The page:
Aussie B-24M Liberator Restoration Update – April, 2016

The Werribee B-24 (photo via Phil Buckley)
United Fuel Cells

The Werribee B-24 (photo via Phil Buckley)
The Werribee B-24 (photo via Phil Buckley)

A72-175 B-24M Liberator Update – April 2016

by Phil Buckley

In the small town of Werribee near Melbourne in Victoria, Australia, a remarkable restoration project is taking place to resurrect the last surviving Consolidated B-24 Liberator to serve with the Royal Australian Air Force. As we have reported previously (see linked articles below), the B-24 Liberator Memorial Australia group has been hard at work on this aircraft for the past quarter century. The project is based upon the fuselage of former RAAF B-24M A72-176, with wings coming from a USAAF example (B-24D Liberator 42-41091) salvaged in New Guinea. While the aircraft will never fly again, the effort and level of detail in the work from the all-volunteer crew are exceptional. The plan is to eventually get the aircraft into ground-running condition. Phil Buckley has provided WarbirdsNews with the latest progress update from the museum’s secretary, Judy Gilbert, and we hope you will enjoy reading further….


Work is currently concentrated on completing the fuselage. The restoration crew is divided into teams, with each of them focusing on a specific section of the aircraft.

Reworking the bomb bay doors. (photo via B-24 Liberator Memorial Australia)
Reworking the bomb bay doors. (photo via B-24 Liberator Memorial Australia)

Bomb Bay Doors
With the bomb bay doors fitted to the fuselage, a number of problems relating to alignment and interference have been identified and are in the process of being rectified. The team found that the top roller fittings for the left hand forward door did not align properly with the others, so they had to remove the part for adjustment. They will also correct the door’s outward curve at the same time, as the skins aren’t quite the correct shape. This effort has required the removal of two rows of rivets, and then re-rivetting the assembly jigged to have an inward curve. They will repeat the effort for the door bottom as well as its opposite number on the left hand forward door. The doors should operate freely following the re-work.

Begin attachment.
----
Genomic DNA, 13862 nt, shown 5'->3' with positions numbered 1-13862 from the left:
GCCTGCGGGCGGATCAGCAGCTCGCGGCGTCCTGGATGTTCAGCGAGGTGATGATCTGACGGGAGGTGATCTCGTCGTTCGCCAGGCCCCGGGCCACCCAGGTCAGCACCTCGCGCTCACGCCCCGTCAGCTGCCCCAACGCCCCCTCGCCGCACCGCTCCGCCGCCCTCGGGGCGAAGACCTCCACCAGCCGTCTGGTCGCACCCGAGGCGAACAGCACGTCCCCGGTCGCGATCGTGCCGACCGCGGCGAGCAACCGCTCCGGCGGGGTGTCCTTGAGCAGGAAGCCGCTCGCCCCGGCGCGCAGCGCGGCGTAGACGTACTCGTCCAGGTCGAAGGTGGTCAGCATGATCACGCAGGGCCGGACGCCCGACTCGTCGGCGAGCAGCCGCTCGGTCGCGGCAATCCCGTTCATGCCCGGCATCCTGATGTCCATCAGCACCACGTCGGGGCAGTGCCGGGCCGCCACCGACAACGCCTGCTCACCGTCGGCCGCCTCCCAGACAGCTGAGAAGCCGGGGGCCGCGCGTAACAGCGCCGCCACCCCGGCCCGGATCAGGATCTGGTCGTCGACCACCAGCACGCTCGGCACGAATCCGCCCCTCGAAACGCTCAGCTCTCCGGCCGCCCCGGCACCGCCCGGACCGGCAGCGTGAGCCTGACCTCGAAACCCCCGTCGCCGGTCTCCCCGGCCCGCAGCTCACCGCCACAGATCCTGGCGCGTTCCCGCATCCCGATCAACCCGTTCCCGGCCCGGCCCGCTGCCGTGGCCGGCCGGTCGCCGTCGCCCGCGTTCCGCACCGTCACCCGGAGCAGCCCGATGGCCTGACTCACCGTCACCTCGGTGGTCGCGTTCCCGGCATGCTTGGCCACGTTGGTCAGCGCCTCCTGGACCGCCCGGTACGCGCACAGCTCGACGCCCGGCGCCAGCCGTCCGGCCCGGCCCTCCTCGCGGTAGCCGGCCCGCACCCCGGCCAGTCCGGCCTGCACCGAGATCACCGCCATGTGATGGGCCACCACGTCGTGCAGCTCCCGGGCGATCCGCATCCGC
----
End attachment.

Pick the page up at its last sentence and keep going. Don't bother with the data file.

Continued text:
A view inside the B-24's bomb bay. (photo by Phil Buckley)
A view inside the B-24’s bomb bay. (photo by Phil Buckley)

The team has a drawing (produced by Ford) describing the cabling for the bomb bay door operating mechanism, allowing them to re-manufacture the correct sets of cables for the project. They have some of the required cable fittings already, but expect to source thee rest from US suppliers in the near future.

An older view of the tail section. (photo by Phil Buckley)
An older view of the tail section. (photo by Phil Buckley)

Rear Turret
The team working on the rear turret has fitted the bearings upon which it rotates at the base. They have also assembled and fitted the gun covers.

Installation of bus cabling in the fuselage is progressing. Wiring in the wing is also ready to be fitted, but the wing will have to be cleaned before that can proceed.

Oxygen tanks sitting in their racks. (photo by Phil Buckley)
Oxygen tanks sitting in their racks. (photo by Phil Buckley)

Oxygen System
Additional fittings for connecting piping and components are required to complete the system. These are on order in the USA.

P&W R-1830 Engines
After an overhaul of safety procedures and a check-up of the test rig, propellor engine runs are scheduled to take place once a month starting Sunday 16th April, 2016. The engine crew has also, after months of work, “saved” an Armstrong Siddeley Cheetah Mk.X engine. It ran in early April after languishing behind a farm shed for many years.

For further information on the B-24 Liberatior project please visit their site HERE.


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